Non-alcoholic cocktails that are getting buzz, without giving buzz
Non-alcoholic. Spirit-free. Dry. Zero-proof. Mocktail. Whatever you want to call it, there’s a new breed of low- and no-alcohol beverages that challenges the notion that a drink must be alcoholic to belong at special occasions and in toasts—and to taste delicious. The Hills Market Downtown is now hosting a monthly Zero-Proof Happy Hour to allow customers to try a variety of alcohol-free drinks that imitate classic cocktails (Gin & Tonics and Manhattans, for example) or embrace a new flavor profile altogether (Raspberry Limeade with raspberry CBD oil).
“It’s nice to have alternatives if you don’t want to or can’t drink alcohol,” says Amanda Anderson, wine and cheese director for The Hills Market, who oversees the recurring event. “We are using products that are not exactly made like gin or whiskey, but they are made to taste like those products. […] They have a bit of heat to them that they create with spices, so you get a little burn like you do with alcohol, and many of them have a little more viscosity than water, like a traditional spirit.”
The January Zero-Proof Happy Hour hosted around 30 people and featured 11 different spirit-free cocktails and a handful of Casamara Club Amaro Sodas, made from bitters and sparkling water. The $3 sodas come in some very interesting flavors, with names like Onda (mandarin, peppermint and chamomile); Alta (citrus peel, juniper and clove); Capo (lemon, rhubarb and sage) and Sera (orange-blossom honey, grapefruit and cinnamon). In fact, there are plenty of newly emerging alcohol alternatives that create delicious drinks without the buzz. The Hills is mixing up Dry Negronis made with Monday Gin, a gin-flavored product emerging from a successful Kickstarter campaign; Kentucky Mules made with Ritual Whiskey Alternative, which is said to have the flavor, smell and burn of traditional spirits without the alcohol or calories; and Yuzu Spritzes with Seedlip brand Grove spirits, which bills itself as “the world’s first distilled non-alcoholic spirits” made from botanicals.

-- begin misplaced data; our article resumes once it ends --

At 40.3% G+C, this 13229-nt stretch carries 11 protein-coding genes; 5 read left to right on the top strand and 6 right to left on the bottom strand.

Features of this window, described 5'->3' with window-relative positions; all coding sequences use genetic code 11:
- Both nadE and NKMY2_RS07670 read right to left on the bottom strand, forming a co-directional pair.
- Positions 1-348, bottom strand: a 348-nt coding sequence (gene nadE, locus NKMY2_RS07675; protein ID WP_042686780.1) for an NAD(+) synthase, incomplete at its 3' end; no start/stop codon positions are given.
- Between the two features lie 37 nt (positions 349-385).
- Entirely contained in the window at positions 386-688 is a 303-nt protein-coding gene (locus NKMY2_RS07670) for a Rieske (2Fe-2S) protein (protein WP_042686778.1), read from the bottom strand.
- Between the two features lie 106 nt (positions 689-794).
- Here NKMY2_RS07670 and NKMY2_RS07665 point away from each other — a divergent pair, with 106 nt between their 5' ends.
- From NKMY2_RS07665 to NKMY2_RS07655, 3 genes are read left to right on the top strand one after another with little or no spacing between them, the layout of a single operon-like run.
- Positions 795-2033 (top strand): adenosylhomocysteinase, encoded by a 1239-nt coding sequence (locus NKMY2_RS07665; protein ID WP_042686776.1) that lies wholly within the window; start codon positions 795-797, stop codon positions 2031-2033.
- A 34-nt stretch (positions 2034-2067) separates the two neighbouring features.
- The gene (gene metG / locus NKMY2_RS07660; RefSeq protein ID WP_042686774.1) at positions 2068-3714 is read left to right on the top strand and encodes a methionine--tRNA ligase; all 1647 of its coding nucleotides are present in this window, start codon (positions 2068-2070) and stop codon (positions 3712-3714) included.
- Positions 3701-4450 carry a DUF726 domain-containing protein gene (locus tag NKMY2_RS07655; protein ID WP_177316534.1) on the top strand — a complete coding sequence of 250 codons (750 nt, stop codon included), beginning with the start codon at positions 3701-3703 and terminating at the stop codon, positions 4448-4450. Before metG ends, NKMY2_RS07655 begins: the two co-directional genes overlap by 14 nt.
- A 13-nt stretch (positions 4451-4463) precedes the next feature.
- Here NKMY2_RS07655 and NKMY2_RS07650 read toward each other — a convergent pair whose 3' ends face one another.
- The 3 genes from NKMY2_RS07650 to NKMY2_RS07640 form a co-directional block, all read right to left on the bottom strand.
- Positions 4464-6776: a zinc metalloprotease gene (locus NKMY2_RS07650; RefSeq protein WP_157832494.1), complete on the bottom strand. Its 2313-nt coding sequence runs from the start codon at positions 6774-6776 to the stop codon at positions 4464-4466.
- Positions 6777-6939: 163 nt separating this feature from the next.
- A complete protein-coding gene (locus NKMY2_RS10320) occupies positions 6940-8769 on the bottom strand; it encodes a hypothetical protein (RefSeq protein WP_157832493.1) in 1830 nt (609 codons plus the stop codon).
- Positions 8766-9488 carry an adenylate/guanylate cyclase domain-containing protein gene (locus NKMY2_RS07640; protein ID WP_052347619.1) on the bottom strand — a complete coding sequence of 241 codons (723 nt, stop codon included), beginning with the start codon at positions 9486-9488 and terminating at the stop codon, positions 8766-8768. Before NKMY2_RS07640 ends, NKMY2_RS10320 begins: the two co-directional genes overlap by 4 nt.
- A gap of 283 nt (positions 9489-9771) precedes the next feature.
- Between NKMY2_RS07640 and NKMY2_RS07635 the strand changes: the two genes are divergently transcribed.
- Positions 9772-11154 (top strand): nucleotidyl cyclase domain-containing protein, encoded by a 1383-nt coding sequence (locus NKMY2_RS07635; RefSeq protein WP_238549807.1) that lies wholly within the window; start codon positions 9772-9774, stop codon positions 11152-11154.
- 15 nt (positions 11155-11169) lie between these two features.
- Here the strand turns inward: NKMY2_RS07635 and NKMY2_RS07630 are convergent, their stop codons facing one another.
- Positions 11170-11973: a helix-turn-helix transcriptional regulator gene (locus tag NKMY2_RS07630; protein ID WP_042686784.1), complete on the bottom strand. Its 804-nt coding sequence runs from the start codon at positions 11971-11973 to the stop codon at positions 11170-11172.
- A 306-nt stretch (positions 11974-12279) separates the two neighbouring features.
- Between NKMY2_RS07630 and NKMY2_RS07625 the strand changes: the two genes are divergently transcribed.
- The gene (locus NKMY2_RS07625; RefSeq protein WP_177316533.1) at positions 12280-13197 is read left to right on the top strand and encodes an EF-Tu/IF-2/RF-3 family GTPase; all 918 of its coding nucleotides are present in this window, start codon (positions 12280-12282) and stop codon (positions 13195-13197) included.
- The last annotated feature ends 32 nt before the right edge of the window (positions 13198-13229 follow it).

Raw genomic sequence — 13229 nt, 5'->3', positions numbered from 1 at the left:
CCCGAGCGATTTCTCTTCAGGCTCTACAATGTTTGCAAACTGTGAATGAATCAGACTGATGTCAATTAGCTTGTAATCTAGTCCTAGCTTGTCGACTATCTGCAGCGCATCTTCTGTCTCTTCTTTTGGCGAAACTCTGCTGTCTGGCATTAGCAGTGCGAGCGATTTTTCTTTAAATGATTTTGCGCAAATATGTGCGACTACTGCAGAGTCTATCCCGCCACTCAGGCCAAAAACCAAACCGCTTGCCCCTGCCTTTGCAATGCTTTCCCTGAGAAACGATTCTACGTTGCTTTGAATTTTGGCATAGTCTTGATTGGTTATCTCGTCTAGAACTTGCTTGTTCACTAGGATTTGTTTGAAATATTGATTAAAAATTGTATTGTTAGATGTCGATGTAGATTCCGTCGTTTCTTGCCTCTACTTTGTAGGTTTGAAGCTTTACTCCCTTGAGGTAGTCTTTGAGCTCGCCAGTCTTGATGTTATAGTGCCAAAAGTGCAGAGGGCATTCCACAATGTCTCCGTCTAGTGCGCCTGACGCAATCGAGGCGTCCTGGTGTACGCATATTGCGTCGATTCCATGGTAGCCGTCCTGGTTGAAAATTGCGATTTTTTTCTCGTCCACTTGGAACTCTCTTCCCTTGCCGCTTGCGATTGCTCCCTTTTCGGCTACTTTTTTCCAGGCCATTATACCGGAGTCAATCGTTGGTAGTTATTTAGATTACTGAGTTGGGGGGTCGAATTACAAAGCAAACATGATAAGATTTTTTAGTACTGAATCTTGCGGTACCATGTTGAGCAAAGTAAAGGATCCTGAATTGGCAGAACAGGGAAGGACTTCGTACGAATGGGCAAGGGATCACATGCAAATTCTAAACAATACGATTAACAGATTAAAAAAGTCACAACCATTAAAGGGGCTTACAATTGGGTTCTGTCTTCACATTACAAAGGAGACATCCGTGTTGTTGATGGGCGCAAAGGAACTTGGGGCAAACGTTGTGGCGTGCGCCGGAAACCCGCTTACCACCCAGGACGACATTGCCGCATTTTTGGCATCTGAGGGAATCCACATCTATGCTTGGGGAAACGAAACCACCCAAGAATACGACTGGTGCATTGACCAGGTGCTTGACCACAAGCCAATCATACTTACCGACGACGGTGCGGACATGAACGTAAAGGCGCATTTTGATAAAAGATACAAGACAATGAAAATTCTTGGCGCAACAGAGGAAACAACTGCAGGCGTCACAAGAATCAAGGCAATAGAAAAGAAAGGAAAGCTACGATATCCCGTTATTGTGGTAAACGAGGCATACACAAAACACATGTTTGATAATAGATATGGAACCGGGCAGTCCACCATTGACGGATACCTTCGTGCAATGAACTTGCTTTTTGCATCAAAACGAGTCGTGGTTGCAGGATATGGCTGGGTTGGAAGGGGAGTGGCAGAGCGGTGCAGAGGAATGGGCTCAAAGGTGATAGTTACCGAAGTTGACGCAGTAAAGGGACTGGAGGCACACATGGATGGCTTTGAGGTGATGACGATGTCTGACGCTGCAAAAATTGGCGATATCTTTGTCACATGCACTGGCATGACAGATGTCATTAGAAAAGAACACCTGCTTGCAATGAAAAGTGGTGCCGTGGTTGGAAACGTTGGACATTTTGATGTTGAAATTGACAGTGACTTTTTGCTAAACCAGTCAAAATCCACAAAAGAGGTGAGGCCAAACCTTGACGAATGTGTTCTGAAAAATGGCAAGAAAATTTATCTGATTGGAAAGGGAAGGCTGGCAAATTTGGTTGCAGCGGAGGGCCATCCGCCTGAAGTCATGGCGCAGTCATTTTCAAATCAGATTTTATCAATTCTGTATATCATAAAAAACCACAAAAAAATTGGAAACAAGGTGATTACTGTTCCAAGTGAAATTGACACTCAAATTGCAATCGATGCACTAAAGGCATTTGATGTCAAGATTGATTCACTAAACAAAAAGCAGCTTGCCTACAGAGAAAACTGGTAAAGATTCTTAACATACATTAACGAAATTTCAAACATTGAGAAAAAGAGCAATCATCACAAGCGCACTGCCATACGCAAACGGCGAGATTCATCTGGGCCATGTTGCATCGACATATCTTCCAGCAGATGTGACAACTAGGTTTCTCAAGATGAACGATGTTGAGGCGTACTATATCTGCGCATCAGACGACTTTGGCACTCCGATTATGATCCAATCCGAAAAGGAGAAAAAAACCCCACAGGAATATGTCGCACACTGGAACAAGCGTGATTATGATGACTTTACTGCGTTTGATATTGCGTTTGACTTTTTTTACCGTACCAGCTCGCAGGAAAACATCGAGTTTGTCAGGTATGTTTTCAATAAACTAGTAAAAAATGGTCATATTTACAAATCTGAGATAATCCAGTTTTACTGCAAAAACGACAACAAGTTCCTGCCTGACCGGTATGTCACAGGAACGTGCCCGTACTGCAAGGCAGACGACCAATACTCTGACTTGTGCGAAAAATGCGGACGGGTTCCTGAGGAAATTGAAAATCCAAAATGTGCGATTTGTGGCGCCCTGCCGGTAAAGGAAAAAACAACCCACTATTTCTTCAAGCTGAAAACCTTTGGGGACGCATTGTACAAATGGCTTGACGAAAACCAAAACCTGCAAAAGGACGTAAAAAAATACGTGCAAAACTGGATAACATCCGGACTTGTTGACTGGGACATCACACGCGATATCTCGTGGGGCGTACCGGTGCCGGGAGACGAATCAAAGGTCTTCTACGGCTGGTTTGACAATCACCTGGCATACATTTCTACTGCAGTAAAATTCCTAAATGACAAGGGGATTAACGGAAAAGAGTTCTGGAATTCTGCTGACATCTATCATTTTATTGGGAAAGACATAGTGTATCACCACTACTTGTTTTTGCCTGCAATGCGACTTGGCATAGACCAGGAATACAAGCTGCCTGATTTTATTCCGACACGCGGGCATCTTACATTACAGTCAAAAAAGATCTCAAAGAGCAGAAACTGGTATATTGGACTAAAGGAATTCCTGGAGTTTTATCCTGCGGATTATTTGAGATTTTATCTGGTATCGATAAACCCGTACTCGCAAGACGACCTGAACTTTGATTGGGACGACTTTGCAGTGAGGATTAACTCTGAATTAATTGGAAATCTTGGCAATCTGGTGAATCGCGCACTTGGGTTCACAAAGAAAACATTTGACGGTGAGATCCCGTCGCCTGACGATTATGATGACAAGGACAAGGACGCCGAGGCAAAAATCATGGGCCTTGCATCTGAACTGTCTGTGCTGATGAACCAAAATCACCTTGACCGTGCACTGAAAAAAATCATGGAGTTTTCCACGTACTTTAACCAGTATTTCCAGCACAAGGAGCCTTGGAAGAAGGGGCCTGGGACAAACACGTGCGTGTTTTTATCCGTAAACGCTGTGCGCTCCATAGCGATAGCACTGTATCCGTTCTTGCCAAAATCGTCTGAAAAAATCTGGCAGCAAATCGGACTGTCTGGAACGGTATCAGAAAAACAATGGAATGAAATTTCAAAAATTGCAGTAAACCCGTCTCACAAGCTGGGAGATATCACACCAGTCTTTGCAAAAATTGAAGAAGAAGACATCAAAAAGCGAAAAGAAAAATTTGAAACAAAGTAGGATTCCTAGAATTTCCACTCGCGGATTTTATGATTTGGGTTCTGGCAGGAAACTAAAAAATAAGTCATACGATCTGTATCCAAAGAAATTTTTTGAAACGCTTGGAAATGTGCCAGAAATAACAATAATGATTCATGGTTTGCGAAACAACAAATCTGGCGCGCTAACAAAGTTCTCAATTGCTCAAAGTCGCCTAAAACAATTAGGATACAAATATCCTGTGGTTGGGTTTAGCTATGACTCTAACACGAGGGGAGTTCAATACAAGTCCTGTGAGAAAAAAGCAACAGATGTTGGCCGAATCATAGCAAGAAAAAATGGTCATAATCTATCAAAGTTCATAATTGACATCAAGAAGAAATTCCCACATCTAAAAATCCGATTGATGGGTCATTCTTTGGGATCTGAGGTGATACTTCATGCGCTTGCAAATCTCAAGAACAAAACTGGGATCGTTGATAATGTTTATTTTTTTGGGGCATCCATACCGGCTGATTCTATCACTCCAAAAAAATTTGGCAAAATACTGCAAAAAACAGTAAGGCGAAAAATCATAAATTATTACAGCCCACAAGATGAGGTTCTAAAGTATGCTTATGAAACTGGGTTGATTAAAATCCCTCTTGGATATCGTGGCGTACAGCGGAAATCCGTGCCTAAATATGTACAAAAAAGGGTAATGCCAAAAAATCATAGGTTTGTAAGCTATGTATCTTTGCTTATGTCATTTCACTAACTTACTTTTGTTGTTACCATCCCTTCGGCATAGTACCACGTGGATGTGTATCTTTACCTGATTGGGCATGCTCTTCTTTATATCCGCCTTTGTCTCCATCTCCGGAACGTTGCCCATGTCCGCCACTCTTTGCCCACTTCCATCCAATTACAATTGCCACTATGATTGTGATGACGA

As more people embrace the “sober curious” movement, which challenges people to step back and appraise their relationship with alcohol by drinking less or not at all, the popularity of zeroproof beverages is skyrocketing, as is their availability. According to a recent report by Bon Appetit, the market for low- and nonalcoholic beverages will likely grow by about 32 percent by 2022.
The Hills is embracing the trend and wants to provide the community an opportunity to try these liquor alternatives in drinks that cost around $5. “This way, people can try these products without buying a whole bottle,” Anderson says. “And it’s also great for people who want to go out and not drink alcohol.”
She says the market sells a “fair amount” of the bottled alcohol alternatives, but “there are people of course who don’t want that kind of product and don’t understand why you would spend $30 on something that does not get you drunk. […] But that’s exactly why people buy it—because it tastes great and it doesn’t get you drunk.”
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